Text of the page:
Syrian refugees have been pouring into Jordan since 2011, most of them from southern cities of Daraa or Damascus. But U.N. officials say the latest waves of Syrian refugees are coming much further way.
And Andrew Harper, coordinator for the U.N. High Commission for Refugees (UNHCR), says this is a sign that is deeply distressing.
“We are getting hundreds of refugees coming in new routes, like from Homs and Hama, which we have never seen before, under extremely difficult circumstances,” Harper said.
To avoid the ongoing violence in Damascus and other southeastern cities, the refugees have been travelling southwest toward the Jordan’s eastern border with Iraq. There, they park their cars and cross over the border by foot into Jordan.
At this time of year, crossing is still comfortable during the day, though that will change as the summer approaches. At night, the refugees have only the stars to guide them. There is little water in this part of Jordan; it has to be trucked in. There is no electricity either.
“And so to identify to the refugees when they are crossing at night where Jordan is, the armed forces are flashing their patrol lights through the darkness to the refugees, signaling that this is the way they have to come,” Harper said. “It’s almost like setting up a lighthouse beacon.”
Six, seven even eight hours later, the lucky ones are rescued by Jordanian border patrols. But they still have a long way to go before they reach the Zaatari refugee camp at Al Mafraq.
“The border guards don’t have the funds to put enough petrol in the vehicles to keep these vehicles doing the round trips to the camp and back,” Harper said. “They don’t have four-wheel-drive buses, and the poor Jordanian armed forces only have two trucks in one post, three trucks in another post, and we’re trying to figure out, ‘How the hell do we get ready to receive thousands more people coming through this route?’”
Families, often unaccompanied women and children, are loaded into the backs of trucks to begin another trek, as long as 400 kilometers.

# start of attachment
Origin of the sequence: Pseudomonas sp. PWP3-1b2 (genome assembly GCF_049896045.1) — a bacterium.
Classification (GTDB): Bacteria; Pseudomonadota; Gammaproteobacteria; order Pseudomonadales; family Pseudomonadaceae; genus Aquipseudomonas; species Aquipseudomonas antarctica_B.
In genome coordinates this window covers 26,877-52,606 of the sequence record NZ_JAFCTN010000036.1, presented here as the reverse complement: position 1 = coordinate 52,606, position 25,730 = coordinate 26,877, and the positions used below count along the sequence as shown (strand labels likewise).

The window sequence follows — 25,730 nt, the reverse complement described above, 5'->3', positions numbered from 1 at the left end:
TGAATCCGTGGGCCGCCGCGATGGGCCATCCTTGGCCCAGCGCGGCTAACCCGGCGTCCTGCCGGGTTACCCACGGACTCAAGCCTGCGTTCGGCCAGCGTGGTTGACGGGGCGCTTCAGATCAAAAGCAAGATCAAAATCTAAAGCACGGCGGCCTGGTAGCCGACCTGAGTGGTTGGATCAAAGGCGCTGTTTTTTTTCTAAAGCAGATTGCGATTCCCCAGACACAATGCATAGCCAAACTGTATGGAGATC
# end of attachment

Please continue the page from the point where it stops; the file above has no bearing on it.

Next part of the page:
“So you have children who have already suffered, coming across in the night in the desert, in the dust, who are then having to be put into these trucks for nine hours to get to safety, and these trucks are sort of just plowing through sand and dust, billowing around, trying to survive,” Harper said.
Once the Jordanian patrols have dropped the refugees off at Zaatari, they turn around and head back to the eastern border to rescue still more refugees — some of them injured, most of them exhausted and frightened. There are hundreds a day and their numbers are growing.
“We know that we are going to be continuing to see tens of thousands, if not hundreds of thousands of Syrians coming towards Jordan,” says Harper, “And we need to ensure that we’ve got the necessary resources to be able to put in place an infrastructure. We need to be building more camps. But we don’t have the money.”
Zaatari hosts about 100,000 refugees today, but any more and it could become unmanageable. For now, says Harper, there are enough tents, food, water and health care. There have been no serious outbreaks of disease, but that could change at any time.
Harper praises Jordan as a perfect and generous host to refugees.
“It has hosted a couple of million Palestinians. It has hosted hundreds of thousands of Iraqis,” he says. “It’s now being inundated by Syrians.”
Jordan has allocated land for another refugee camp, assuming there will someday be funds to build it. But any additional refugee camps will need more water, which already is in short supply. Jordan has also been allowing Syrians to access the health system, the education system. But sadly, says Harper, that isn’t enough.
It’s up to the international community, he says, to turn “magnificent gestures of solidarity towards refugees” into something more practical.
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